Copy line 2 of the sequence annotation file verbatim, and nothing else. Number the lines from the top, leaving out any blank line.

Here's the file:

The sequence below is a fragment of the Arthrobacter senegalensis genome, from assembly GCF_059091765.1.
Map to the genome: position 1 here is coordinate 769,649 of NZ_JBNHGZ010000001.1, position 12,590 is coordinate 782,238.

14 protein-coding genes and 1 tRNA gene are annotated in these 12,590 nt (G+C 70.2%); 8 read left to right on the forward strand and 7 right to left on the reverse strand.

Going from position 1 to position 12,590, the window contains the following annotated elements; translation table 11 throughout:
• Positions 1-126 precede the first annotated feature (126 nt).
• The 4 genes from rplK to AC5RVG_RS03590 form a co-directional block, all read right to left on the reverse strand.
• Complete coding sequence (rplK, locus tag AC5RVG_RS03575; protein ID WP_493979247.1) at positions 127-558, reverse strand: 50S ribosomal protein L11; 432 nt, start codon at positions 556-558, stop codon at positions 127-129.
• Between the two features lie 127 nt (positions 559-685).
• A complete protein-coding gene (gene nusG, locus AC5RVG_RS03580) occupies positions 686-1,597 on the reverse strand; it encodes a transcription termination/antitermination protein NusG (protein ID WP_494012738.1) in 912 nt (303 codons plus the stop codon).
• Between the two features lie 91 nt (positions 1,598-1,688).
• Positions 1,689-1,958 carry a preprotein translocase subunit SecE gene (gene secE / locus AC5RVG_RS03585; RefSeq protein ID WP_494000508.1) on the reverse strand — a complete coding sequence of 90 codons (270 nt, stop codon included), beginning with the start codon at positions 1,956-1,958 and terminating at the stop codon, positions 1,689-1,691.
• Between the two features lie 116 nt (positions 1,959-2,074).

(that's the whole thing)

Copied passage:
Map to the genome: position 1 here is coordinate 769,649 of NZ_JBNHGZ010000001.1, position 12,590 is coordinate 782,238.